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  1. Member
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    Anyone done this?

    How well does it work?


    By the way, I hav already tried searching for forum threads to answer this question, using the following search terms:
    1080p Mac book
    1080 Mac
    HD Mac
    Apple HD
    Apple 1080
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  2. Член BJ_M's Avatar
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    editing yes .. capture no , not really
    "Each problem that I solved became a rule which served afterwards to solve other problems." - Rene Descartes (1596-1650)
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  3. Member Cornucopia's Avatar
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    For HD-capable editing software on Mac, you're pretty limited to: AVID (Composer or Xpress), FCP, and (brand new) PremiereProCS.
    For Hardware, you need support for one or more of the following: HD-SDI, P2 (MXF), HDV (most likely). Not all those apps support all these options.
    For HDV, you can use the standard Firewire connection, for P2 (if you're lucky) you can hook up a Firestore as ext. HD--otherwise, you'll need a P2 card reader, and for HD-SDI, you'd need dedicated breakout boxes from AVID (for AVIDs), Blackmagic or AJA (maybe others).
    Plus, you'd need to think about how you want to Preview...

    Some would say: "If you have to ask, you're probably not ready for it."

    Scott
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  4. contrarian rallynavvie's Avatar
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    I think a better answer would be "not yet". Software exists, like I'd prefer FCP on the Mac for this work, to edit the HDV once recorded/captured. However the hardware to capture HDV sources is ubiquitous and often expensive, at least if you want it done right.

    I think that the hardware will become more mainstream and more affordable in the next couple years as HD becomes more commonplace. I recall back when I bought my first CD burner for a steep price it just wasn't a practical means to copy CDs. Same was to be said for my first DVD burner. And now it can be said for HD-DVD and BluRay. Eventually there will be more options and more affordable options out there, but for now you're stuck with expensive equipment.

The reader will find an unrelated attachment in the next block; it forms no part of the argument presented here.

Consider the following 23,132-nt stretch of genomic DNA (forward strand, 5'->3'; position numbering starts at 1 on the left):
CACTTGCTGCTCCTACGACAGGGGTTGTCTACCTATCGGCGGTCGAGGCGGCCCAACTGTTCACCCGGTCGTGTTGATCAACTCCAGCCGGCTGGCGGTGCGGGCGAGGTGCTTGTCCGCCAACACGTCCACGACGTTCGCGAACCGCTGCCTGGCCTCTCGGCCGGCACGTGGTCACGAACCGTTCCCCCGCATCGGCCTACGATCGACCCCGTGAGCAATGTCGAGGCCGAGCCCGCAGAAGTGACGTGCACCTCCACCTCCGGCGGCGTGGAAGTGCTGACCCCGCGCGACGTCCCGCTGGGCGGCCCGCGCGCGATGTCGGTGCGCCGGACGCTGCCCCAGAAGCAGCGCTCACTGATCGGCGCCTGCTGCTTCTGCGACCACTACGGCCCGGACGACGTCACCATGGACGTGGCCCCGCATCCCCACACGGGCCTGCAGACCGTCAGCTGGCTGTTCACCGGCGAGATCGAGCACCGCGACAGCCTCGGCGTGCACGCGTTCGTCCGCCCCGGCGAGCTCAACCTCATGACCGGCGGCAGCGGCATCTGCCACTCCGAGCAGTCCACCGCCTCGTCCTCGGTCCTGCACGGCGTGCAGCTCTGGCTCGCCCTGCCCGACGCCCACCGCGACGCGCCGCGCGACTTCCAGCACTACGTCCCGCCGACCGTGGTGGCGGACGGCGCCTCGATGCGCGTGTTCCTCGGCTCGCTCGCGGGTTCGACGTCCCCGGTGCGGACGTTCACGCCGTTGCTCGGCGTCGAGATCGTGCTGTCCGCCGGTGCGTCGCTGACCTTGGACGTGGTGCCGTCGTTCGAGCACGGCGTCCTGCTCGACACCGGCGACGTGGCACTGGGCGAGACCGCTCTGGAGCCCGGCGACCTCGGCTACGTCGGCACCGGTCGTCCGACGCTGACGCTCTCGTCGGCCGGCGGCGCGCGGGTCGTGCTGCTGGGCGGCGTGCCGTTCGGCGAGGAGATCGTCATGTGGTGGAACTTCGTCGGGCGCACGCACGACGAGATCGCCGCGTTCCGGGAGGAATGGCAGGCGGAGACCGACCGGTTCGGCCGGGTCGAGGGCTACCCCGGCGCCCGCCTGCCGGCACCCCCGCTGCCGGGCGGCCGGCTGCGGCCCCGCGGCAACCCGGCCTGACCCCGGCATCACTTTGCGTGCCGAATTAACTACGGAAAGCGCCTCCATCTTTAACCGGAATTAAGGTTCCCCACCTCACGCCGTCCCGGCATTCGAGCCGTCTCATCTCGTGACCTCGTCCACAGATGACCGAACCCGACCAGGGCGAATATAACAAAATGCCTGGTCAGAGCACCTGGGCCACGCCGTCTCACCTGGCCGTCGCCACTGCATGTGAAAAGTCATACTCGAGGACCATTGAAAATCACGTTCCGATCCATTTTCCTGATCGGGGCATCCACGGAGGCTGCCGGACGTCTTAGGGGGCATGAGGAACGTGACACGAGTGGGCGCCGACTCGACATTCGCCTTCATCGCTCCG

What is your HD source? Hauppauge does make a USB HD tuner for ATSC OTA channels, though I don't know if it works with OSX. Also the quality would be questionable and may be better upconverting SD source depending on the noise. At least it cost only $100 so it's cheap to buy one for a test.
    FB-DIMM are the real cause of global warming
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    I need some help to try and clear up what I feel is misinformation around the web as to whether a MacBookPro can edit full true, high definition, 1080p video.

    First of all, it is not clear at what speed the Express/34 can operate at.

    According to the Express standard, the Express interface can connect into one of the following buses on the motherboard:

    1. PCI Express: 2.5 Gbit/sec/direction

    OR

    2. USB 2.0: 480 Mbit/sec

    If it is (1) then it is 2.5Gbit/s = 2500Mbit/s which is just over 300M Bytes/s.

    If Apple have chose 2. Then they are really stupid!
    that's pointless when there are existing USB2 480 ports on the laptop.

    I thought the whole point of Express was to offer higher bandwidths than USB or Firewire.
    They've just brought out a 17" 1920x1200 laptop that is capable of displaying full HD but if they have a slow bus preventing full 1080p capture then that is really infuriating!

    Secondly, some people think that Express/54 is faster - it is not - it supports the exact same speed as /34 but it's just bigger physically.

    Thirdly, assuming that Express/34 on a MacBookPro is 2.5 Gbit/sec/direction then it should support high speeds, e.g. 1.5Gbit/sec on external RAID array via an eSATA Express card: http://www.macupgrades.co.uk/store/product_info.php?products_id=373

    Fourth, how is full true HD 1080p high def video captured into a computer? Is it Firewire 800, for example or a custom interface.
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  6. contrarian rallynavvie's Avatar